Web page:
Here Comes the Judge
Next to discussion of the maneuvering by Republican presidential hopefuls over the Michigan primary next year, much of the political talk I heard during the Republican conference at Mackinac Island, Mich., last month (See “Politics” October 1.) concerned a campaign for an office that is almost always low-profile in most election years and in most states: state supreme court.
Voters in 38 states now elect the judges for their state’s highest court either directly or through a “yes” or “no” vote on the retention of a sitting jurist. Because of the affect of state court decisions on so many issues, the business community and trial lawyers increasingly get involved in judicial contests. In 1994, for example, a pitched battle for chief justice of the Alabama Supreme Court—long regarded as a wholly owned subsidiary of the trial lawyers—resulted in a razor-thin lead for the Republican candidate that was hotly disputed by state Democrats. The fight over who was elected to the top judicial spot in Alabama raged for months, was featured in the Wall Street Journal and eventually ended with conservative stalwart Perry O. Hooper’s becoming the first Republican chief justice of Alabama since Reconstruction. Republicans soon won a majority on the Alabama Supreme Court itself.
The current seven-member Michigan Supreme Court comprises five Republican justices and two Democrats. Four of the five Republicans on the panel have been hailed by conservative court-watchers nationwide as “the gold standard” of state judges: Chief Justice Cliff Taylor, a familiar fixture in the Federalist Society, and Justices Steve Markman, a onetime U.S. attorney and assistant U.S. attorney general under Ronald Reagan, Robert Young, Jr., a former state court of appeals judge and the lone African-American on the Michigan high court, and Maura Corrigan, a former prosecutor who received national press attention in ’05 when she was widely mentioned for the U.S. Supreme Court appointment that went to Samuel Alito.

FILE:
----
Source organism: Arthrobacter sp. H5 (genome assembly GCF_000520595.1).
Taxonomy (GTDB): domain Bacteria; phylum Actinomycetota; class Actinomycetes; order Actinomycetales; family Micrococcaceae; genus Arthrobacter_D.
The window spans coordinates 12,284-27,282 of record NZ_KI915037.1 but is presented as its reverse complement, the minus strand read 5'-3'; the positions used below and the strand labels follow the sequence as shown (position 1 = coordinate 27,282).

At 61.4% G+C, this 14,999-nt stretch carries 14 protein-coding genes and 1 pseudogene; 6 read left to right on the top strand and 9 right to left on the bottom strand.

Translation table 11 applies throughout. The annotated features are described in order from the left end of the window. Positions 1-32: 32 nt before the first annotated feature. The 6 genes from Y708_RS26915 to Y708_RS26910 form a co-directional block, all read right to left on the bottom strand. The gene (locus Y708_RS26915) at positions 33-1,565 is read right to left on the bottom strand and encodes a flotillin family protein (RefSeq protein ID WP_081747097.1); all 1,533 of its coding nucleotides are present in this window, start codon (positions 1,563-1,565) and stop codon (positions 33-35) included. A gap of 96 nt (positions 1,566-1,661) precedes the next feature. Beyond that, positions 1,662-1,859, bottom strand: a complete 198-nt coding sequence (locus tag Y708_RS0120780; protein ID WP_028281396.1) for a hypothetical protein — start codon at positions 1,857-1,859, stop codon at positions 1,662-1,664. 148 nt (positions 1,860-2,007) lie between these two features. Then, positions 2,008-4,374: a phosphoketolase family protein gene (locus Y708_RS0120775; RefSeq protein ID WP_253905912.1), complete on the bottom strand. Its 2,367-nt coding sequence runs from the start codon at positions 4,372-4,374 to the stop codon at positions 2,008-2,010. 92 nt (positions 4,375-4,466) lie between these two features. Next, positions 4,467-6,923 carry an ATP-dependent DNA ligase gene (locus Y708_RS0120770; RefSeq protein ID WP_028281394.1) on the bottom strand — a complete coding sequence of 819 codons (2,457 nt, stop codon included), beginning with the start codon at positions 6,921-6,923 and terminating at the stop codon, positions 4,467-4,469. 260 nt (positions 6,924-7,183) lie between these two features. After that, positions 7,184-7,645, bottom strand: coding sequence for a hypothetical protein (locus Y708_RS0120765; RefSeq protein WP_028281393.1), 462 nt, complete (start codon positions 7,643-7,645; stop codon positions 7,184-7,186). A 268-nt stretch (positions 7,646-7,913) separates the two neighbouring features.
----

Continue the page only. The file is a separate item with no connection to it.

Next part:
The fifth Republican on the panel is, court-watchers often say, unpredictable. Justice Betty Weaver is a Republican, but many of her decisions and her strained relations with the four other GOP-appointed jurists have led conservatives to conclude without hesitation that she is “not one of us.”
That explains, in a nutshell, why so many at Mackinac were talking about the court race next year, when the 65-year-old Taylor faces the voters in a state that has not gone Republican for President since 1988. His defeat by a Democrat backed by trial lawyers and labor unions would tip control of the court to the three Democrats and Weaver—dramatically tarnishing the conservative “gold standard” of courts.
Will History Repeat Itself?
Older Human Events readers will recall now-Chief Justice Taylor as a 32-year-old firebrand making his first-ever run for office in 1974, when veteran Republican Rep. (1956-74) Charles Chamberlain retired from his Lansing-area seat. Billed as an “anti-government lawyer” by Congressional Quarterly (“I guess they were referring to a speech I made calling for competition in the U.S. Postal Service”), Taylor electrified conservatives with his speeches and soon had working for him an enthusiastic cadre of young volunteers under the aegis of campaign manager and Republican Sen.-to-be Spencer Abraham. Taylor stunned pundits and pols by winning the primary over a better-funded, more moderate state senator.
“And we were leading [Democratic Rep.] Bob Carr by as much as 20 points in one poll that summer,” recalled Taylor, “But then Jerry Ford, a Michiganian, pardoned Richard Nixon.” In November, Carr edged Taylor by 541 votes, or just half-a-percent of the total votes cast.